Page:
ndnickerson: (chuck-casey cut of your jib)
[personal profile] ndnickerson
So, I've come up with a survey for Nancy Drew book readers. It's short, just four questions, and it's just to satisfy my own curiosity. If you're interested, you can take it here: http://www.surveymonkey.com/s/LS5PHBS . You don't need an LJ username or any other way to log in, and the answers are totally anonymous.

My rationale for this is behind the cut, because I don't want to bias responses. In fact, I tried to make the answer choices as non-biased as possible.

As [livejournal.com profile] littlemsmessy and other people I've met online/are friends with offline know, based on my fanfic if nothing else, I love the idea of an adult Nancy Drew series.

I'm a collector of Nancy Drew books, but the newer versions haven't really caught my interest. I don't own any of the Nancy Drew Notebooks or Nancy Drew Clue Crew, and I only bought the first five books in the Nancy Drew Girl Detective series. I've bought the first two Nancy Drew Diaries books and read them, and they're more like the Nancy Drew Girl Detective series than any other.

The Nancy Drew Files were my favorite books; I also love the Nancy Drew Mystery Stories. The target age group for the latter was probably 8-12; the Files, I would guess 12-15, maybe.

Now, here's the thing. A lot of people out there read Nancy Drew books. A small percentage of those readers are now collectors, or older readers, but some collectors ONLY buy the books they remember reading; some buy the newer books as well, but that depends on the collector's taste. Otherwise, again, probably 8-11 year olds would buy the ND Diaries series, and above that, only specific collectors. And if the books themselves aren't good (and they really haven't been publicized very well), that readership will drop as well.

Simultaneous series have been run before. The On Campus series overlapped with the Files; the Clue Crew overlapped with the NDGD series. However, the On Campus series didn't work for a bunch of reasons:

• The books were no longer Nancy-centered. Nancy was an ensemble character and the books devoted a lot of space to totally new characters introduced specifically in that series, like Nancy's hallmates.
• The books were no longer mystery-centered, but more drama, relationship, and romance-centered.
• Nancy was no longer with Ned, for bullshit reasons.

(Feel free to add your own reasons, honestly. I can't reread them because they make me stabby.)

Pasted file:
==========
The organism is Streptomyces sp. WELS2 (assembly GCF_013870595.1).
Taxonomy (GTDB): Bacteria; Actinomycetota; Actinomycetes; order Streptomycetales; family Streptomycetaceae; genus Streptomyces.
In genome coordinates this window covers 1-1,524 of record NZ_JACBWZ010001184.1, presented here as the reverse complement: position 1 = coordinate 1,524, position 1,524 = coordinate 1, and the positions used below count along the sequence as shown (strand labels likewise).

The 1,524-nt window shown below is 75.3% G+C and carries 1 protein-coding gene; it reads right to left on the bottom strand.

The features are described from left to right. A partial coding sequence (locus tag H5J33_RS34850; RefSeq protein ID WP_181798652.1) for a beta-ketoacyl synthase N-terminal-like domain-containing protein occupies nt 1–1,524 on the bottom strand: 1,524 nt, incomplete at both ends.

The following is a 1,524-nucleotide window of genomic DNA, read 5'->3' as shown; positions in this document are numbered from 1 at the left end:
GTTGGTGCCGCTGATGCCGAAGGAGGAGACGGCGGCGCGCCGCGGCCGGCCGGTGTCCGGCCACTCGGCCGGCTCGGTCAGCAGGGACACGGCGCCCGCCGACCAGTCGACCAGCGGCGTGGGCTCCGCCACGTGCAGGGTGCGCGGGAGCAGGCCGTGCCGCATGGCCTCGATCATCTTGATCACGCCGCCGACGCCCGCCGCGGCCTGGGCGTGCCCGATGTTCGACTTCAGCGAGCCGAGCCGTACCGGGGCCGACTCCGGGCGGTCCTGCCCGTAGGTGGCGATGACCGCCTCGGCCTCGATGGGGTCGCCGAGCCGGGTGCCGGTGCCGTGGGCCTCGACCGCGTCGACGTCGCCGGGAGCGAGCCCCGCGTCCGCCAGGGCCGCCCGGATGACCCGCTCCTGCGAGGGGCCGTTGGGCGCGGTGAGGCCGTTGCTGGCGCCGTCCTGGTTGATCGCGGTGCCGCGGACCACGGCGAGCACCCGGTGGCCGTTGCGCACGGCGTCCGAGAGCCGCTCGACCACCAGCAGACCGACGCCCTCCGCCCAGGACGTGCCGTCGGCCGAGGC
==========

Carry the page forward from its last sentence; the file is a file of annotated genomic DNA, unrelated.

Here's my argument:

• Apparently people are interested in reading about an aged-up Nancy, and the company allowed it. See: the hideous abomination that is Confessions of a Teen Sleuth.
• YA books are hot right now, and the new ND series isn't even what I would consider YA. It's more pre-YA.
• More adults would read YA novels than pre-YA.
• Even more adults would read adult novels, because many adults feel that reading YA is beneath them.

I really don't think that writing a YA or adult version of Nancy would infringe on/harm the brand, because a series targeted at a younger age group could run simultaneously. The ND Files series ran for a long time—124 volumes plus, if you want to count them as well, the ND/HB Super Mysteries. I feel that the quality of writing in the later volumes did drop off a bit, and I've heard some complaints that the series focused too much on romance, but my irritation was when Nancy cheated on Ned with other random guys she met on cases.

Part of the reasoning behind the survey is to see what other people are interested in reading. I really, really, really would enjoy reading an adult-targeted Nancy Drew series, with a few caveats: it would really upset me if Nancy was with anyone other than Ned, and I would want the books to be well-written. Would my fondest dream involve professionally writing for that series? Oh, hell yes. I know other girls dream about being Nancy Drew, but writing fanfic has made me realize that I'd much rather be Carolyn Keene.

My tentative plan is to rewrite the hilarious hot mess of a plot from the first two books in the ND Diaries series aged up, streamlined, and better, and then submit that to Simon & Schuster. I'm sure I'll need to find out who handles the ND books, and I'm equally sure that doing this really won't end up anywhere—but the fun thing is that, in that case, I'll have a really awesome fanfic written. Unless, of course, I decide to take the plot and change the names, tweak it enough that it's no longer a Nancy Drew book, and try to sell it that way. But, of course, I have to write the thing first.

Regardless of whether I wrote the series, though, I would still adore reading an adult version of Nancy. Yessssss. :) And until that happens, especially if it never does, I have fanfic to tide me over.
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